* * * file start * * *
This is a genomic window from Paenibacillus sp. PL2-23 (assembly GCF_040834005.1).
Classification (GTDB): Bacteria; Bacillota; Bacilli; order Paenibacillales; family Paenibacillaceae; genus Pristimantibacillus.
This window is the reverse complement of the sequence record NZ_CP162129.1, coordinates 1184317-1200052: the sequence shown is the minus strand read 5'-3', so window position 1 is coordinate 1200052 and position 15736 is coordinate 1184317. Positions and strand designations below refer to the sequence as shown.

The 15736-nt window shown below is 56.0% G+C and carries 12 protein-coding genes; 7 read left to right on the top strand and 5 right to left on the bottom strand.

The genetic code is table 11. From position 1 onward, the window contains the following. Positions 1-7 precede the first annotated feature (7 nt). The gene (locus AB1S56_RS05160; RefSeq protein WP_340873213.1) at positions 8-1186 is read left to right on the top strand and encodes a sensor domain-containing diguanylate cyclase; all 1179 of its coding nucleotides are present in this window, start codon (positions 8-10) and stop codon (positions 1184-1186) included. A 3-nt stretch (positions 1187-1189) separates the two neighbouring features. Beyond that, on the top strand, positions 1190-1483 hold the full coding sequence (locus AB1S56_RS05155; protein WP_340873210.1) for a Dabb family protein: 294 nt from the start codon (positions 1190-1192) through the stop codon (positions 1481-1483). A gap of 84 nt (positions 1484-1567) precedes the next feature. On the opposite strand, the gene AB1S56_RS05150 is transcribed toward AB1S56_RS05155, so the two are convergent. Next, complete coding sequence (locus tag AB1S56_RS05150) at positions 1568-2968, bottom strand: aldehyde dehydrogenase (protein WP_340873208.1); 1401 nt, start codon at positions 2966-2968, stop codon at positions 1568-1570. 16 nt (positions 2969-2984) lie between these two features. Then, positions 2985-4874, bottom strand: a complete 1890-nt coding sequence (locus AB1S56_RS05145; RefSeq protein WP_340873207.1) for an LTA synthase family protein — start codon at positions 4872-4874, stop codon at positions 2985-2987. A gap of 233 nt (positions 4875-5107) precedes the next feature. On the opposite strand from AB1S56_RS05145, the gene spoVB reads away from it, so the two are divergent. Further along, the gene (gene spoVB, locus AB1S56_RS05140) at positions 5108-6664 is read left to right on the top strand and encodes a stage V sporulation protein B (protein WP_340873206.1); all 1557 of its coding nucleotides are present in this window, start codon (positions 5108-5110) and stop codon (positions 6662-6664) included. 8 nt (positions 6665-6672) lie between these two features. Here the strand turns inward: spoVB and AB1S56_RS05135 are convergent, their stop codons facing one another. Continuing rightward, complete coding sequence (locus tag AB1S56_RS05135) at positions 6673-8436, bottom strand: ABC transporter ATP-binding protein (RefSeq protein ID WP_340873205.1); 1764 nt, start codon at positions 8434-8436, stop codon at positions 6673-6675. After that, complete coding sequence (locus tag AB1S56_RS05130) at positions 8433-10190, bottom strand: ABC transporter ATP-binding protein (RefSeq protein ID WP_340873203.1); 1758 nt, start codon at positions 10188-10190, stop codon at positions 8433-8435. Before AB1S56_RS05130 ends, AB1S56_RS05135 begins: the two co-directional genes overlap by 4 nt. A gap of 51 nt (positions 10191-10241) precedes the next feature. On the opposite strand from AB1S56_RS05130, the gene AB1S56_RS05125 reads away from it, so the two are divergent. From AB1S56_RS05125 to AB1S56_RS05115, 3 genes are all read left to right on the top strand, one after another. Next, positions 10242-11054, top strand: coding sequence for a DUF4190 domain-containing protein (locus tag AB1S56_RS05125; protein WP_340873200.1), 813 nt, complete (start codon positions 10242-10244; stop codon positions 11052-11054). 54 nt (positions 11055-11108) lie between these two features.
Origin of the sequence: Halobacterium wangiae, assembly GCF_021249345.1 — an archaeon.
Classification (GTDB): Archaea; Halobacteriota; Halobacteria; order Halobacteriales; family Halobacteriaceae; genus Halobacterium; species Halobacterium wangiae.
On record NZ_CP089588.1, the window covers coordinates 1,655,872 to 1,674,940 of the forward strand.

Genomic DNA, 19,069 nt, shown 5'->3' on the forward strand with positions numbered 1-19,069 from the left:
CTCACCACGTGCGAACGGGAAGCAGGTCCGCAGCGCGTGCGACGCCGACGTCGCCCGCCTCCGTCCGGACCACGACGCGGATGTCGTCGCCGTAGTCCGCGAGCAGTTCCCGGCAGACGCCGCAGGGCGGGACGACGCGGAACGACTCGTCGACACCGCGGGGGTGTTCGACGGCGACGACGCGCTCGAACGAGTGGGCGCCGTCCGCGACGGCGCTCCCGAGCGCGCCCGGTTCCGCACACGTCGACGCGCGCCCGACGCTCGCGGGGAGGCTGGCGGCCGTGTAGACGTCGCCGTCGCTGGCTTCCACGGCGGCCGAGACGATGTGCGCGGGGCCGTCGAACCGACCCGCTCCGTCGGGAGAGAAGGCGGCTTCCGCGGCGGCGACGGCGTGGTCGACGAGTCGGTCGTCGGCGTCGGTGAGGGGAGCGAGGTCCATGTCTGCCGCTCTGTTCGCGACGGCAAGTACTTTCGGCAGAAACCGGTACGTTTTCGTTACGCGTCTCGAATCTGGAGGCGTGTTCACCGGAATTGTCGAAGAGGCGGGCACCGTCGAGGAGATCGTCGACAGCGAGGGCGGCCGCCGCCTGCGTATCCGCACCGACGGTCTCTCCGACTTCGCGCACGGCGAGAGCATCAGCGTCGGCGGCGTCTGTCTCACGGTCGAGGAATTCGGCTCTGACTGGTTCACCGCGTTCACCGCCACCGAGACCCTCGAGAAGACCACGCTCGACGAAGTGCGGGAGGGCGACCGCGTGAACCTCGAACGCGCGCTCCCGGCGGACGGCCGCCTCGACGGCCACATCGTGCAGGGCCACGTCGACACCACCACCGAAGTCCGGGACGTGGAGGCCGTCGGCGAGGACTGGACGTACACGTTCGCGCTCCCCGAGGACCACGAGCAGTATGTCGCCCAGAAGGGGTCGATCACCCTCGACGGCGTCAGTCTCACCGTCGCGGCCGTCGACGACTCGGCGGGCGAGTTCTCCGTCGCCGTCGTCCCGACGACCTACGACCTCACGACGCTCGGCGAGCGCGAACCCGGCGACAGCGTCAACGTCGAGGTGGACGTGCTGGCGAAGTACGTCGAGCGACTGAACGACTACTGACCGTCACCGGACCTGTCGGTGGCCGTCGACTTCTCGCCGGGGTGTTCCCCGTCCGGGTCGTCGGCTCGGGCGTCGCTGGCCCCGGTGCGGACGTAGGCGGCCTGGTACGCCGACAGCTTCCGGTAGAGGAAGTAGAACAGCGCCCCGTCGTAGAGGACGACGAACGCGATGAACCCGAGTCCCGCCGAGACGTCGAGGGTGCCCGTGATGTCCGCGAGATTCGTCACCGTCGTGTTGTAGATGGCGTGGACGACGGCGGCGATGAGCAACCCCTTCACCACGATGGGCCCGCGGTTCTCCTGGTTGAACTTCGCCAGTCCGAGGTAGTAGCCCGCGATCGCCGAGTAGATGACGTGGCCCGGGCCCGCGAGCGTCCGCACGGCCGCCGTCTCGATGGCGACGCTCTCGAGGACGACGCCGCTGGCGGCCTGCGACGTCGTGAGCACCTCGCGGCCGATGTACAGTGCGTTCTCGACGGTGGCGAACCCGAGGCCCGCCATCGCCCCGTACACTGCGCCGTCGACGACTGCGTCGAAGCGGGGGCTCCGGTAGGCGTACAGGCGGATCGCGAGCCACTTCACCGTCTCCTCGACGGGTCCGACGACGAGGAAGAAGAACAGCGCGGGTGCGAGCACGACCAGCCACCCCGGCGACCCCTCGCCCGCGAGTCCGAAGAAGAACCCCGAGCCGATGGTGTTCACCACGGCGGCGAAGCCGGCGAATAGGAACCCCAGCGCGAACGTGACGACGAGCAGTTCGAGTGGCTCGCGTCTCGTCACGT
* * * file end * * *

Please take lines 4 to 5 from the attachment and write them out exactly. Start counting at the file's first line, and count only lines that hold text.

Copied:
The 15736-nt window shown below is 56.0% G+C and carries 12 protein-coding genes; 7 read left to right on the top strand and 5 right to left on the bottom strand.

The genetic code is table 11. From position 1 onward, the window contains the following. Positions 1-7 precede the first annotated feature (7 nt). The gene (locus AB1S56_RS05160; RefSeq protein WP_340873213.1) at positions 8-1186 is read left to right on the top strand and encodes a sensor domain-containing diguanylate cyclase; all 1179 of its coding nucleotides are present in this window, start codon (positions 8-10) and stop codon (positions 1184-1186) included. A 3-nt stretch (positions 1187-1189) separates the two neighbouring features. Beyond that, on the top strand, positions 1190-1483 hold the full coding sequence (locus AB1S56_RS05155; protein WP_340873210.1) for a Dabb family protein: 294 nt from the start codon (positions 1190-1192) through the stop codon (positions 1481-1483). A gap of 84 nt (positions 1484-1567) precedes the next feature. On the opposite strand, the gene AB1S56_RS05150 is transcribed toward AB1S56_RS05155, so the two are convergent. Next, complete coding sequence (locus tag AB1S56_RS05150) at positions 1568-2968, bottom strand: aldehyde dehydrogenase (protein WP_340873208.1); 1401 nt, start codon at positions 2966-2968, stop codon at positions 1568-1570. 16 nt (positions 2969-2984) lie between these two features. Then, positions 2985-4874, bottom strand: a complete 1890-nt coding sequence (locus AB1S56_RS05145; RefSeq protein WP_340873207.1) for an LTA synthase family protein — start codon at positions 4872-4874, stop codon at positions 2985-2987. A gap of 233 nt (positions 4875-5107) precedes the next feature. On the opposite strand from AB1S56_RS05145, the gene spoVB reads away from it, so the two are divergent. Further along, the gene (gene spoVB, locus AB1S56_RS05140) at positions 5108-6664 is read left to right on the top strand and encodes a stage V sporulation protein B (protein WP_340873206.1); all 1557 of its coding nucleotides are present in this window, start codon (positions 5108-5110) and stop codon (positions 6662-6664) included. 8 nt (positions 6665-6672) lie between these two features. Here the strand turns inward: spoVB and AB1S56_RS05135 are convergent, their stop codons facing one another. Continuing rightward, complete coding sequence (locus tag AB1S56_RS05135) at positions 6673-8436, bottom strand: ABC transporter ATP-binding protein (RefSeq protein ID WP_340873205.1); 1764 nt, start codon at positions 8434-8436, stop codon at positions 6673-6675. After that, complete coding sequence (locus tag AB1S56_RS05130) at positions 8433-10190, bottom strand: ABC transporter ATP-binding protein (RefSeq protein ID WP_340873203.1); 1758 nt, start codon at positions 10188-10190, stop codon at positions 8433-8435. Before AB1S56_RS05130 ends, AB1S56_RS05135 begins: the two co-directional genes overlap by 4 nt. A gap of 51 nt (positions 10191-10241) precedes the next feature. On the opposite strand from AB1S56_RS05130, the gene AB1S56_RS05125 reads away from it, so the two are divergent. From AB1S56_RS05125 to AB1S56_RS05115, 3 genes are all read left to right on the top strand, one after another. Next, positions 10242-11054, top strand: coding sequence for a DUF4190 domain-containing protein (locus tag AB1S56_RS05125; protein WP_340873200.1), 813 nt, complete (start codon positions 10242-10244; stop codon positions 11052-11054). 54 nt (positions 11055-11108) lie between these two features.